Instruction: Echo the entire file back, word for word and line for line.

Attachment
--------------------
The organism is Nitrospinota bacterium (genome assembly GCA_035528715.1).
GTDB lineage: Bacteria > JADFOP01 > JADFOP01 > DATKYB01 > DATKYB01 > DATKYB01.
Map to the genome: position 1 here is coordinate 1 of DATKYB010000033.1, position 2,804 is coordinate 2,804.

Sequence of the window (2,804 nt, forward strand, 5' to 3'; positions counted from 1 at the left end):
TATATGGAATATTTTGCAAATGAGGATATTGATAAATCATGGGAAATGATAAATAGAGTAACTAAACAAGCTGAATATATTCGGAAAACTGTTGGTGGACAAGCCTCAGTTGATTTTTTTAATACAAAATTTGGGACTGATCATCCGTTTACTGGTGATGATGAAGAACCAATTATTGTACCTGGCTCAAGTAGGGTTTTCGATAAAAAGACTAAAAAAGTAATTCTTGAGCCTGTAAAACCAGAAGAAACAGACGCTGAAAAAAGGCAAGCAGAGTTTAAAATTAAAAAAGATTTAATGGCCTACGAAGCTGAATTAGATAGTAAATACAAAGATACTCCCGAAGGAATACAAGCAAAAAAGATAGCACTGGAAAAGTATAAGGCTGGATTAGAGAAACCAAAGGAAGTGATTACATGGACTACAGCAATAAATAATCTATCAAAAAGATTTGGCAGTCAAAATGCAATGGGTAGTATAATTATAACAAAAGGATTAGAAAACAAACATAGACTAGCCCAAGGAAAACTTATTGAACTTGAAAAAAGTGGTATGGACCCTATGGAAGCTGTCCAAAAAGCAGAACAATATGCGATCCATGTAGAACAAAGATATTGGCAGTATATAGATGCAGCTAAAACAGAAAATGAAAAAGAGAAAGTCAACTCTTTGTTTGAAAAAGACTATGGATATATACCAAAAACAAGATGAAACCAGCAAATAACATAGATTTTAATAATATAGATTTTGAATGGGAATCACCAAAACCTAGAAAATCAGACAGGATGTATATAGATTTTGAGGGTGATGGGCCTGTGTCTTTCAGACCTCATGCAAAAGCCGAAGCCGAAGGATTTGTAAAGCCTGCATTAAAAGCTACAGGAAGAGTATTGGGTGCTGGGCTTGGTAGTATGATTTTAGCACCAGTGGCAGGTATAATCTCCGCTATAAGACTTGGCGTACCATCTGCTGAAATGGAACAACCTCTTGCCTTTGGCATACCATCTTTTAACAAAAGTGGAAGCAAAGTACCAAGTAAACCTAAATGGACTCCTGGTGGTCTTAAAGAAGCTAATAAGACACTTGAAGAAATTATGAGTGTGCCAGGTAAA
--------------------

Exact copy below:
The organism is Nitrospinota bacterium (genome assembly GCA_035528715.1).
GTDB lineage: Bacteria > JADFOP01 > JADFOP01 > DATKYB01 > DATKYB01 > DATKYB01.
Map to the genome: position 1 here is coordinate 1 of DATKYB010000033.1, position 2,804 is coordinate 2,804.

Sequence of the window (2,804 nt, forward strand, 5' to 3'; positions counted from 1 at the left end):
TATATGGAATATTTTGCAAATGAGGATATTGATAAATCATGGGAAATGATAAATAGAGTAACTAAACAAGCTGAATATATTCGGAAAACTGTTGGTGGACAAGCCTCAGTTGATTTTTTTAATACAAAATTTGGGACTGATCATCCGTTTACTGGTGATGATGAAGAACCAATTATTGTACCTGGCTCAAGTAGGGTTTTCGATAAAAAGACTAAAAAAGTAATTCTTGAGCCTGTAAAACCAGAAGAAACAGACGCTGAAAAAAGGCAAGCAGAGTTTAAAATTAAAAAAGATTTAATGGCCTACGAAGCTGAATTAGATAGTAAATACAAAGATACTCCCGAAGGAATACAAGCAAAAAAGATAGCACTGGAAAAGTATAAGGCTGGATTAGAGAAACCAAAGGAAGTGATTACATGGACTACAGCAATAAATAATCTATCAAAAAGATTTGGCAGTCAAAATGCAATGGGTAGTATAATTATAACAAAAGGATTAGAAAACAAACATAGACTAGCCCAAGGAAAACTTATTGAACTTGAAAAAAGTGGTATGGACCCTATGGAAGCTGTCCAAAAAGCAGAACAATATGCGATCCATGTAGAACAAAGATATTGGCAGTATATAGATGCAGCTAAAACAGAAAATGAAAAAGAGAAAGTCAACTCTTTGTTTGAAAAAGACTATGGATATATACCAAAAACAAGATGAAACCAGCAAATAACATAGATTTTAATAATATAGATTTTGAATGGGAATCACCAAAACCTAGAAAATCAGACAGGATGTATATAGATTTTGAGGGTGATGGGCCTGTGTCTTTCAGACCTCATGCAAAAGCCGAAGCCGAAGGATTTGTAAAGCCTGCATTAAAAGCTACAGGAAGAGTATTGGGTGCTGGGCTTGGTAGTATGATTTTAGCACCAGTGGCAGGTATAATCTCCGCTATAAGACTTGGCGTACCATCTGCTGAAATGGAACAACCTCTTGCCTTTGGCATACCATCTTTTAACAAAAGTGGAAGCAAAGTACCAAGTAAACCTAAATGGACTCCTGGTGGTCTTAAAGAAGCTAATAAGACACTTGAAGAAATTATGAGTGTGCCAGGTAAA